NORTH ADAMS, Mass. — McCann Technical School students will return to school Wednesday, Sept. 16, in person but only for vocational programming.
Principal Justin Kratz said on Monday that the School Committee last week approved a hybrid learning plan that would have students return to school only for shops.
"They [School Committee] voted and approved moving ahead with a plan that we do not have completely finalized yet," he said. "But our plan is to pursue remote learning for academics and then hybrid in person for vocational."
He said shops would rotate weekly with Grades 9 and 12 in school one week and Grades 10 and 11 the other week.
To meet social distancing requirements, Kratz said the cohorts would be split in half. For example, half of Grade 9 and half of Grade 12 would return to school Monday, Wednesday, and Friday. The other half would return to school for shops Tuesday and Thursday.
When not in school during shop week, students will be participating in remote vocational classes.
Kratz said to ensure that each cohort has an equal amount of time in school, students will "flip flop" days of the week they return to school each shop week.
"Over two shop weeks they would have five in-house vocational days and five remote vocational days," he said. "We played with a bunch of different models, but we ultimately settled with this one because we felt like it gave us the opportunity to see our students the most often."
The principal said his team did consider giving each grade level its own week in school but then students would have to go three weeks physically out of shop.
"I don't feel like that is a very good set up," he said. "We are trying to increase the frequency we get to see the kids."
Grades not in shop week will take their typical academic classes remotely, and Kratz acknowledged that it may be beneficial to allow for some in-person academic experiences.
"During those days we want to build in some office-hour time for kids to check in with teachers in very small groups," he said. "Just to touch base and go over some things ... we are not sure exactly how that is going to work yet."
Kratz said McCann still has to solidify a memorandum of understanding with the teachers union, finalize how they will return to school, and what the curriculum will look like.
"Things that you take for granted like how do the carpentry kids use tools without sort of sharing?" Kratz said. "We don't have an infinite amount of table saws."
Shop teachers are rearranging their curriculum in this context so fewer students are in contact with machinery or equipment at a given time.
"Vocational teachers are coming to me and brainstorming ideas," Kratz said. "...They are doing a lot of work right now in planning how their curriculum rolls out in a logical way that will keep students safe."
He said McCann is using guidance from the state in regard to reopening vocational programming. He said culinary and cosmetology guidance reflects the current industry standards and that, where applicable, new industry safety standards will be brought into other shops.
"Those have been put under the guidance of what restaurants and barbershops have to follow. So basically whatever the industry has to do," he said. "So we are going to take a look at what the industries do in some other areas."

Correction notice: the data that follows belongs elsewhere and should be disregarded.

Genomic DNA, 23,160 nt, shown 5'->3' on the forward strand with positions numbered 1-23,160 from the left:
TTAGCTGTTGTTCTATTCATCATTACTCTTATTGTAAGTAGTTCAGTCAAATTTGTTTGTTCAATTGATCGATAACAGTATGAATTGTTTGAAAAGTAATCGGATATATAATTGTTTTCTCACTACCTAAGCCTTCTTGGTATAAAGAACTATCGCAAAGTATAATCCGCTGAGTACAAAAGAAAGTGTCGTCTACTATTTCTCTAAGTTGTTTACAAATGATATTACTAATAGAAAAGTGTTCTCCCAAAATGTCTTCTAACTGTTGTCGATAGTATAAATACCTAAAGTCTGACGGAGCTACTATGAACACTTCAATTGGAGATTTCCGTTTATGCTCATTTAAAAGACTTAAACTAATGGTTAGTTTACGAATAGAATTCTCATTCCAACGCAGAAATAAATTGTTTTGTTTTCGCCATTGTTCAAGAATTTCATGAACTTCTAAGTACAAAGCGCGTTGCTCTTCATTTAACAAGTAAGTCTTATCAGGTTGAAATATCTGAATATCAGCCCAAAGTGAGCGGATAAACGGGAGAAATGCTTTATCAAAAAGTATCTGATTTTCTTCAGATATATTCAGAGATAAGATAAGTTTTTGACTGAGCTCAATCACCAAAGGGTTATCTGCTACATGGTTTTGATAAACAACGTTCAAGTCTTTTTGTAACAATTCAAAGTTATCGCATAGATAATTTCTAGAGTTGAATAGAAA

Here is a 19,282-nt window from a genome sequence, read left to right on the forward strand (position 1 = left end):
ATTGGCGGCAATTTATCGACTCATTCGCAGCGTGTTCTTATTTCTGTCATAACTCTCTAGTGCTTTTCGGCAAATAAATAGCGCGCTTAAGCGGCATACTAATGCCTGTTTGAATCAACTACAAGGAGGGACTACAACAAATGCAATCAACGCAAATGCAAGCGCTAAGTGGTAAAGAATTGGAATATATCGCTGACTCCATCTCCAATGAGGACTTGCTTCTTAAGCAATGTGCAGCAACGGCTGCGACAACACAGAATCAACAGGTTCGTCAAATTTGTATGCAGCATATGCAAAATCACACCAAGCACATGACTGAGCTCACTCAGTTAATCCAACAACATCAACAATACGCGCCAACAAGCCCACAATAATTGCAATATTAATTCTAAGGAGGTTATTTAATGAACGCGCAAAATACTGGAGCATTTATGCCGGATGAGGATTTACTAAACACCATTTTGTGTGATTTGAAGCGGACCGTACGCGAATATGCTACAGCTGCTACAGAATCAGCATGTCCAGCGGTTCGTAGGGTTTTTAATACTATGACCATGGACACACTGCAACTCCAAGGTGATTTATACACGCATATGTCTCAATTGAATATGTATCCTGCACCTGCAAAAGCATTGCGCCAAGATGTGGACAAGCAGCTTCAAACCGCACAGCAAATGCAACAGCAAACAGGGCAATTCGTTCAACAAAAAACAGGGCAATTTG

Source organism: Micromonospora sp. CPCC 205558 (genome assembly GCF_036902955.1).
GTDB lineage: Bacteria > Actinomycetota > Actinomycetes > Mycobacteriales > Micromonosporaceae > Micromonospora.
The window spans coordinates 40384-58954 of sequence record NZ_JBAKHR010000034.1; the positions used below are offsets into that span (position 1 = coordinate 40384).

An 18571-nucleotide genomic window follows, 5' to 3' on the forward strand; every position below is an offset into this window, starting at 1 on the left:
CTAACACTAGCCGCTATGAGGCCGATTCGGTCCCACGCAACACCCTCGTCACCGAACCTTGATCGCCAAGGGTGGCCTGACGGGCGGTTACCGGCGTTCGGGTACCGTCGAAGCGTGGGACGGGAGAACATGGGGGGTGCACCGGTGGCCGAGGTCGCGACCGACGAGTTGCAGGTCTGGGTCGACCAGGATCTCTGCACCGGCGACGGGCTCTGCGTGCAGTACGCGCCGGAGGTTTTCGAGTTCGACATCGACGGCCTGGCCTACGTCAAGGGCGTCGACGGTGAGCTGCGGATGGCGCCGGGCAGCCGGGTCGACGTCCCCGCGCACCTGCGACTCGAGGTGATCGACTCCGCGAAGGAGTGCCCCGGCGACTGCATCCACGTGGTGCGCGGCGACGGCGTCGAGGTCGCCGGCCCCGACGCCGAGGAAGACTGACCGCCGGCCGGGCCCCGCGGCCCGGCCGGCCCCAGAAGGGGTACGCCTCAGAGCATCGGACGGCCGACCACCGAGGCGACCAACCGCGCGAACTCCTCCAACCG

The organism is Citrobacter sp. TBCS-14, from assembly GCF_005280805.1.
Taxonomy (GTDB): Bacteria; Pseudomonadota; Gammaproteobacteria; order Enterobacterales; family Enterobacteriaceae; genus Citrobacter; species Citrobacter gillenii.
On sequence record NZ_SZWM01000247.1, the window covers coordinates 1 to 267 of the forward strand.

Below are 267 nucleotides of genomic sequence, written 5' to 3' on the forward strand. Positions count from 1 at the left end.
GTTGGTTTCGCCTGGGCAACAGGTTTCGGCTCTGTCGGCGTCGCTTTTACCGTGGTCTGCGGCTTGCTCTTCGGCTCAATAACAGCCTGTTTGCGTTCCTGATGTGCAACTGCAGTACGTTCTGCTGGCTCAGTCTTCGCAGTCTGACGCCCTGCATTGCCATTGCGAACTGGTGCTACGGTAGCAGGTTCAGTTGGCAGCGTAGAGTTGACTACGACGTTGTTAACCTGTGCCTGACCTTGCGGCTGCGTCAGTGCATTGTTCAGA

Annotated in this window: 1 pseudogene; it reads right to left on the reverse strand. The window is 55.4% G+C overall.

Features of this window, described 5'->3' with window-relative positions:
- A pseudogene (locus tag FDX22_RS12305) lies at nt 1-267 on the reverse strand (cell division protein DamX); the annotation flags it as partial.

He said beyond creating a safer work environment, these standards can help prepare students for the actual COVID-19 work environment.
Kratz said students and teachers will be fully masked and hand sanitizers will be installed in each classroom. He said his team is also working toward creating safe traffic flow throughout the building.
As for lunch, both the cafeteria and gymnasium will be utilized allowing students to spread out.
Kratz said, like other schools, McCann did consider going fully remote and fully in person. He said fully remote learning is not optimal for vocational programming that requires some hands-on learning.
And full in person was simply not possible.
He pointed out that following the state guidelines for busing, McCann would only be able to bus 120 students.
"It was pretty much off the table to start with because there is no easy way to get 520 kids here transportation-wise. Nevermind we would not be able to accomplish the social distancing in the building," Kratz said. "Hybrid was sort of the option out of the gate."
For families who prefer to keep their children home, Kratz said McCann does plan to offer a fully remote option. Although they would like to work with these families toward some in school time.
"We will have that conversation to see where parents’ comfort level is," Kratz said. "But we will offer remote learning so when they do go back to school they will have some basis and can do the hands-on work but we will work with any family."
School starts Sept. 16 in some form and Kratz said the freshman class may enter the building first to help them acclimate to the new learning environment.
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The award is given in honor of Kelley, a teacher who retired as principal of Johnson and Sarah T. Haskins schools. It is presented each year to the educator who exemplifies the ideal teacher through their dedication, skills and understanding of children.
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